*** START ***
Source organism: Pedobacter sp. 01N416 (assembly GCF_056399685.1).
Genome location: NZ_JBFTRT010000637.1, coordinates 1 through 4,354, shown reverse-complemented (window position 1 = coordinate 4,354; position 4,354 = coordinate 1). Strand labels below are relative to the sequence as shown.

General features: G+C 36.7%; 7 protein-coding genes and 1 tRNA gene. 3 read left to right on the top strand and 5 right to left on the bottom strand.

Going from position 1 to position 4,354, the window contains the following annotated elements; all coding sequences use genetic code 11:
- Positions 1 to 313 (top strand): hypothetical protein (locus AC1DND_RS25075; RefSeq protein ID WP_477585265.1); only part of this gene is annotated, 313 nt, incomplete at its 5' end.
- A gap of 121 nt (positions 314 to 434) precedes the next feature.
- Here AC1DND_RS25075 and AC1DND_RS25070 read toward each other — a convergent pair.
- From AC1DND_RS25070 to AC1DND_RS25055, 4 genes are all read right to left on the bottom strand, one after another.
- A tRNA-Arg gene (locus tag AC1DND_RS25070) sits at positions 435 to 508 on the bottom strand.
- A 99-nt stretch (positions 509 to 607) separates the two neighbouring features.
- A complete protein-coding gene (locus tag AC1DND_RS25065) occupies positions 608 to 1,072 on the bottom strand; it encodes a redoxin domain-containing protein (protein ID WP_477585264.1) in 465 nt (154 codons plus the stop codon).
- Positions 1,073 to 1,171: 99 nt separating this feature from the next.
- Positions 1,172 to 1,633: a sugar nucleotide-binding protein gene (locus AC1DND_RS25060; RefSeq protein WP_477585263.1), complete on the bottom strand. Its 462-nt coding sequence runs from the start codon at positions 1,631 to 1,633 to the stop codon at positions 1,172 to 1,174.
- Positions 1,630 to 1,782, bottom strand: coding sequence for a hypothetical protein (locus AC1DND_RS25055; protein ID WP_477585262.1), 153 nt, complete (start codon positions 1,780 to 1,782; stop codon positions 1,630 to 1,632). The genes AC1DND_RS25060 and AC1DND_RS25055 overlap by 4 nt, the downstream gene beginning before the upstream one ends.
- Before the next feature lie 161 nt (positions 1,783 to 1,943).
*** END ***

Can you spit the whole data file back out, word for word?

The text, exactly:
Source organism: Pedobacter sp. 01N416 (assembly GCF_056399685.1).
Genome location: NZ_JBFTRT010000637.1, coordinates 1 through 4,354, shown reverse-complemented (window position 1 = coordinate 4,354; position 4,354 = coordinate 1). Strand labels below are relative to the sequence as shown.

General features: G+C 36.7%; 7 protein-coding genes and 1 tRNA gene. 3 read left to right on the top strand and 5 right to left on the bottom strand.

Going from position 1 to position 4,354, the window contains the following annotated elements; all coding sequences use genetic code 11:
- Positions 1 to 313 (top strand): hypothetical protein (locus AC1DND_RS25075; RefSeq protein ID WP_477585265.1); only part of this gene is annotated, 313 nt, incomplete at its 5' end.
- A gap of 121 nt (positions 314 to 434) precedes the next feature.
- Here AC1DND_RS25075 and AC1DND_RS25070 read toward each other — a convergent pair.
- From AC1DND_RS25070 to AC1DND_RS25055, 4 genes are all read right to left on the bottom strand, one after another.
- A tRNA-Arg gene (locus tag AC1DND_RS25070) sits at positions 435 to 508 on the bottom strand.
- A 99-nt stretch (positions 509 to 607) separates the two neighbouring features.
- A complete protein-coding gene (locus tag AC1DND_RS25065) occupies positions 608 to 1,072 on the bottom strand; it encodes a redoxin domain-containing protein (protein ID WP_477585264.1) in 465 nt (154 codons plus the stop codon).
- Positions 1,073 to 1,171: 99 nt separating this feature from the next.
- Positions 1,172 to 1,633: a sugar nucleotide-binding protein gene (locus AC1DND_RS25060; RefSeq protein WP_477585263.1), complete on the bottom strand. Its 462-nt coding sequence runs from the start codon at positions 1,631 to 1,633 to the stop codon at positions 1,172 to 1,174.
- Positions 1,630 to 1,782, bottom strand: coding sequence for a hypothetical protein (locus AC1DND_RS25055; protein ID WP_477585262.1), 153 nt, complete (start codon positions 1,780 to 1,782; stop codon positions 1,630 to 1,632). The genes AC1DND_RS25060 and AC1DND_RS25055 overlap by 4 nt, the downstream gene beginning before the upstream one ends.
- Before the next feature lie 161 nt (positions 1,783 to 1,943).